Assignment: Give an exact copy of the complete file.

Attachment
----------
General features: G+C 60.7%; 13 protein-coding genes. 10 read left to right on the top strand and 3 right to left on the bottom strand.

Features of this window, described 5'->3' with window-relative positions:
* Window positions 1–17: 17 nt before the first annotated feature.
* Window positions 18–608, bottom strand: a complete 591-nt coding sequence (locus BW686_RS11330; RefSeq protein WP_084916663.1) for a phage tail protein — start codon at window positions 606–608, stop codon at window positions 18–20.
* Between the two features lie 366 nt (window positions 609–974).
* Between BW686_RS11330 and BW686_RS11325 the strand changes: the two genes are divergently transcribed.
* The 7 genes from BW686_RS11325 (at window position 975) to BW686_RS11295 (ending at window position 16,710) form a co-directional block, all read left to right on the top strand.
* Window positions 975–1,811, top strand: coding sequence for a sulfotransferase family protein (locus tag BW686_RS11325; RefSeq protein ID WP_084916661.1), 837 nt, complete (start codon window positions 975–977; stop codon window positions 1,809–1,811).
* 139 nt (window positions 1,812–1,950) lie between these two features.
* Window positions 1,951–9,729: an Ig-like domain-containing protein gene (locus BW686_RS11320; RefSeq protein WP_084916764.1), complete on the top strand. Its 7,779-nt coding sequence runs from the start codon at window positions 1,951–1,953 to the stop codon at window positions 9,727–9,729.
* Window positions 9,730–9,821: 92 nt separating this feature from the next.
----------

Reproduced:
General features: G+C 60.7%; 13 protein-coding genes. 10 read left to right on the top strand and 3 right to left on the bottom strand.

Features of this window, described 5'->3' with window-relative positions:
* Window positions 1–17: 17 nt before the first annotated feature.
* Window positions 18–608, bottom strand: a complete 591-nt coding sequence (locus BW686_RS11330; RefSeq protein WP_084916663.1) for a phage tail protein — start codon at window positions 606–608, stop codon at window positions 18–20.
* Between the two features lie 366 nt (window positions 609–974).
* Between BW686_RS11330 and BW686_RS11325 the strand changes: the two genes are divergently transcribed.
* The 7 genes from BW686_RS11325 (at window position 975) to BW686_RS11295 (ending at window position 16,710) form a co-directional block, all read left to right on the top strand.
* Window positions 975–1,811, top strand: coding sequence for a sulfotransferase family protein (locus tag BW686_RS11325; RefSeq protein ID WP_084916661.1), 837 nt, complete (start codon window positions 975–977; stop codon window positions 1,809–1,811).
* 139 nt (window positions 1,812–1,950) lie between these two features.
* Window positions 1,951–9,729: an Ig-like domain-containing protein gene (locus BW686_RS11320; RefSeq protein WP_084916764.1), complete on the top strand. Its 7,779-nt coding sequence runs from the start codon at window positions 1,951–1,953 to the stop codon at window positions 9,727–9,729.
* Window positions 9,730–9,821: 92 nt separating this feature from the next.